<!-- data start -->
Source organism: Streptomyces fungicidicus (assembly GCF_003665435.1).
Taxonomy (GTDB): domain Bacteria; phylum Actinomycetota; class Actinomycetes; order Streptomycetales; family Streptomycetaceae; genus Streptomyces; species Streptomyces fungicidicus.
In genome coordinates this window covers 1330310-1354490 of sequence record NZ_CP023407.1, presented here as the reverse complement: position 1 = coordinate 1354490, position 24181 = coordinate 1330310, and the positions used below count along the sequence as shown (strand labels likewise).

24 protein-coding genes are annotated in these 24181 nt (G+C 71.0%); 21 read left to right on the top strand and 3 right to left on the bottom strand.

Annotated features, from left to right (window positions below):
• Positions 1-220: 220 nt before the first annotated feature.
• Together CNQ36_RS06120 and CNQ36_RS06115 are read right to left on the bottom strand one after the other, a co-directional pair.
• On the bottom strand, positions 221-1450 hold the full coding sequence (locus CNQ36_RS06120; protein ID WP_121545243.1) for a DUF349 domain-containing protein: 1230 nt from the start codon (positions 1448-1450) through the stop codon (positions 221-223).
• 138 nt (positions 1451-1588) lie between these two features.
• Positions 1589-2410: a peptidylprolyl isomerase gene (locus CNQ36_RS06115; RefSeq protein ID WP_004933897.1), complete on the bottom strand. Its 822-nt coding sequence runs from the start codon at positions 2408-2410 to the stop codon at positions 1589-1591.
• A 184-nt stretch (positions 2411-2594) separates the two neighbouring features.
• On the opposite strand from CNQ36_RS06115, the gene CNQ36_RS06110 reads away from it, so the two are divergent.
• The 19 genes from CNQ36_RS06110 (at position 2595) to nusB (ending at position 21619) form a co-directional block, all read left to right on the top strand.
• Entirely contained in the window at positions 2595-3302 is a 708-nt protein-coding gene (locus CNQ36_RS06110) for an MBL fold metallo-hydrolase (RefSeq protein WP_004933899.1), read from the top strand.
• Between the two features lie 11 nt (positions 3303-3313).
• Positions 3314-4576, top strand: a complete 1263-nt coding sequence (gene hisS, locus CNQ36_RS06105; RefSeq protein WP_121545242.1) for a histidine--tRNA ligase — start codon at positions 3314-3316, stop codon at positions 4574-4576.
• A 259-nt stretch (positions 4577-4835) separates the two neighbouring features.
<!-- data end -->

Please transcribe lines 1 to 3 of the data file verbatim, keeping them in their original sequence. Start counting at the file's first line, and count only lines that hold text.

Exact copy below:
Source organism: Streptomyces fungicidicus (assembly GCF_003665435.1).
Taxonomy (GTDB): domain Bacteria; phylum Actinomycetota; class Actinomycetes; order Streptomycetales; family Streptomycetaceae; genus Streptomyces; species Streptomyces fungicidicus.
In genome coordinates this window covers 1330310-1354490 of sequence record NZ_CP023407.1, presented here as the reverse complement: position 1 = coordinate 1354490, position 24181 = coordinate 1330310, and the positions used below count along the sequence as shown (strand labels likewise).